For my regular visitors, if you find that this blog hasn't been updating much lately, chances are pretty good I've been spending my writing energy on my companion blog. Feel free to pop over to Home is Where the Central Cardio-pulmonary Organ Is, and see what else has been going on.

Thursday, April 09, 2009

Worth a read.

I just wanted to pass on a link to the Ottawa Sun piece by Earl McRae, Freedom 'Worth fighting for.'

He pauses. "I can't say enough about our young soldiers. The men, and the women. They are so good. They are so dedicated to the mission. Think about it. They are mostly in their early 20s, and they chose the military. Putting their young lives at risk, fighting for freedom. They could have chosen a civilian life, doing what kids their ages do with friends, going to parties, having fun, but they didn't."

His eyes moisten. "They've seen more in six months than the average person sees in a lifetime." A smile. "Because I was far older than they were, they'd take the mickey out of me. They called me Old Balls."

Several times Jed Stone and his buddies engaged the Taliban in firefights. "It's strange, but in a firefight, you don't feel fear. You don't have time. It's all adrenaline and training and resolve. Canadian soldiers are the best in the world. Soldiers there from other countries, and that includes the Americans and the Brits, look up to us. They have the highest respect for our training, ability, and character. They'd often ask us for advice."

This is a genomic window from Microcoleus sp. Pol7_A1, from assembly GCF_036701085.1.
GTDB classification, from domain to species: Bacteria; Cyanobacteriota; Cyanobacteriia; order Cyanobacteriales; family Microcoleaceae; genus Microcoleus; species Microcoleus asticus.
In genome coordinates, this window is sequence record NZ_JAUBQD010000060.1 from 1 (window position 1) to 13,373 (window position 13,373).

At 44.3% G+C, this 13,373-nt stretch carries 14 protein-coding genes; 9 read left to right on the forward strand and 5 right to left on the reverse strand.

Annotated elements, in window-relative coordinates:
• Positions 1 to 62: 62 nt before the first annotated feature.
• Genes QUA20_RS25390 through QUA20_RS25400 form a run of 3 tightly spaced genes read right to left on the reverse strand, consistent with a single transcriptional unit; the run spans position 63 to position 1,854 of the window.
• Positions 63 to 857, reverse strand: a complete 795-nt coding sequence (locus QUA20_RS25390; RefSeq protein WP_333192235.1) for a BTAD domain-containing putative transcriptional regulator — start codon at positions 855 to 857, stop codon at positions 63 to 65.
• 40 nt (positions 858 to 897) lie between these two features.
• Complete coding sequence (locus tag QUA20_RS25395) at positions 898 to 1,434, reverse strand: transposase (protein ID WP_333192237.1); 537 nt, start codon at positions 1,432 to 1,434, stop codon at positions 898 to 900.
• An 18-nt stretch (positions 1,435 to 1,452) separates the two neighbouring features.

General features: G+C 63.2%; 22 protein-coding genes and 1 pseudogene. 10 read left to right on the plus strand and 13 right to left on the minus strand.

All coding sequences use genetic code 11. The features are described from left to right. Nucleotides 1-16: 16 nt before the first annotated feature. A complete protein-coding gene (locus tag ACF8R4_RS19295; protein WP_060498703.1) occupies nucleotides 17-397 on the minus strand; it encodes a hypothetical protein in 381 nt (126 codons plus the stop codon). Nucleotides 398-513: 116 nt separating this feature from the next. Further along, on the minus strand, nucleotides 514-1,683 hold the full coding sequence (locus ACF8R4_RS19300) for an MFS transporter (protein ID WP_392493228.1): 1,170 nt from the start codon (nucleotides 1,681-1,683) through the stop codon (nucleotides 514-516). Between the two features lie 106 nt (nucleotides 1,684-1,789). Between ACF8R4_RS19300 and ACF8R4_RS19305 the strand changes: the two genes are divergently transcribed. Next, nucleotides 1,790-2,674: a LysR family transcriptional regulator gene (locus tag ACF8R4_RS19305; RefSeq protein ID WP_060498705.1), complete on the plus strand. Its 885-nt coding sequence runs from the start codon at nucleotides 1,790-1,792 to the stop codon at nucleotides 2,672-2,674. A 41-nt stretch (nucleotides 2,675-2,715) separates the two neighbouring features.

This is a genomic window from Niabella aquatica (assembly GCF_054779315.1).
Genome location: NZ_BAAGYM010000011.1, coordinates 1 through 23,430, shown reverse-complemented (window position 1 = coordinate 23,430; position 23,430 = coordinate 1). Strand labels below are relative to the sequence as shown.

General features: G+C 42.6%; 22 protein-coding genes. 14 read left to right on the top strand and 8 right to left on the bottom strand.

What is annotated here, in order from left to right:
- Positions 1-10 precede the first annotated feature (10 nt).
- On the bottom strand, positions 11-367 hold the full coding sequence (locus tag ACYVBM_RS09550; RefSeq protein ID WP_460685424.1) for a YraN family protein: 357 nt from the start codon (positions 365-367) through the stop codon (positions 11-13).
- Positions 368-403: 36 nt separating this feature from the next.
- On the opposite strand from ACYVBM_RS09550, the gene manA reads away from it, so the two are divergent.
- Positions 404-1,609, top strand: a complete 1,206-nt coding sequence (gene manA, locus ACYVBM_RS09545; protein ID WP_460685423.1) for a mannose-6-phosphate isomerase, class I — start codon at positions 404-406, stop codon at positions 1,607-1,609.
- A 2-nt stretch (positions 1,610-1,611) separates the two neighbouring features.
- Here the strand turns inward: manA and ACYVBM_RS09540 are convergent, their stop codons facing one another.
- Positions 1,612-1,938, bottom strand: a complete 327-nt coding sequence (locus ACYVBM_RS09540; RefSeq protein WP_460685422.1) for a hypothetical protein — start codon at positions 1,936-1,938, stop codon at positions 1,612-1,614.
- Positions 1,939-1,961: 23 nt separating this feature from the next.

Stone's unit, The Wolfpack, took some prisoners. "One Taliban guy we caught, he cried like a baby begging for mercy. Yet the same bastard would cut your head off if he had the chance. They don't value human life at all."

Stone knew personally some of the Canadian soldiers recently killed by exploding IEDs. "One of them, just a kid, we all loved him. He was always upbeat and funny. Some of the guys, they'd sat down to rest against a wall. One of them, when he went to get up, he put his hand on the ground and the landmine underneath exploded.

"Our Afghan interpreter got killed, too. He'd be with us in the villages when we were talking to the people, trying to win their trust. Giving chocolate bars to the kids. He was a great, young guy. We loved him. He was educated and he loved the Canadians. He was glad what we were doing for his country. We took up a collection and gave the money to his family. He didn't tell them what his job was. If the Taliban had found out, they'd be murdered."

Read the rest here.

No comments:

Post a Comment

Drop me a line...